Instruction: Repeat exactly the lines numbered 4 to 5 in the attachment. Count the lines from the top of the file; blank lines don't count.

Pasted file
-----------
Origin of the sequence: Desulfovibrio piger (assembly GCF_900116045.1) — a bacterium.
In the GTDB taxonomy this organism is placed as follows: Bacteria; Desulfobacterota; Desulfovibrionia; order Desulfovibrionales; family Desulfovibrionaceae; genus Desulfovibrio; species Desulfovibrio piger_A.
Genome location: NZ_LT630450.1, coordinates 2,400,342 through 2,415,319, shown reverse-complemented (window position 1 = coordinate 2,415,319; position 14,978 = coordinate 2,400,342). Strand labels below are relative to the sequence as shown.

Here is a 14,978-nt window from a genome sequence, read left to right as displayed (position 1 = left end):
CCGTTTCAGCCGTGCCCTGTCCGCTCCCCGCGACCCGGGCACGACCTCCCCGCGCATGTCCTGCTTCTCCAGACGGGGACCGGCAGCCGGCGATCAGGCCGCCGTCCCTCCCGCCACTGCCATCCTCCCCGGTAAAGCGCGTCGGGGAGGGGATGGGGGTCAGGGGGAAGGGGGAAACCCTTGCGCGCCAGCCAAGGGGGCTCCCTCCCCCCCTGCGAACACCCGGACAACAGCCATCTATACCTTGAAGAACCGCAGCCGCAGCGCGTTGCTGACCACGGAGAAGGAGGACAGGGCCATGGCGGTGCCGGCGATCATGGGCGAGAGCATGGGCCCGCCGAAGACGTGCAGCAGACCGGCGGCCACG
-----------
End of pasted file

Here is a 14,978-nt window from a genome sequence, read left to right as displayed (position 1 = left end):
CCGTTTCAGCCGTGCCCTGTCCGCTCCCCGCGACCCGGGCACGACCTCCCCGCGCATGTCCTGCTTCTCCAGACGGGGACCGGCAGCCGGCGATCAGGCCGCCGTCCCTCCCGCCACTGCCATCCTCCCCGGTAAAGCGCGTCGGGGAGGGGATGGGGGTCAGGGGGAAGGGGGAAACCCTTGCGCGCCAGCCAAGGGGGCTCCCTCCCCCCCTGCGAACACCCGGACAACAGCCATCTATACCTTGAAGAACCGCAGCCGCAGCGCGTTGCTGACCACGGAGAAGGAGGACAGGGCCATGGCGGTGCCGGCGATCATGGGCGAGAGCATGGGCCCGCCGAAGACGTGCAGCAGACCGGCGGCCACG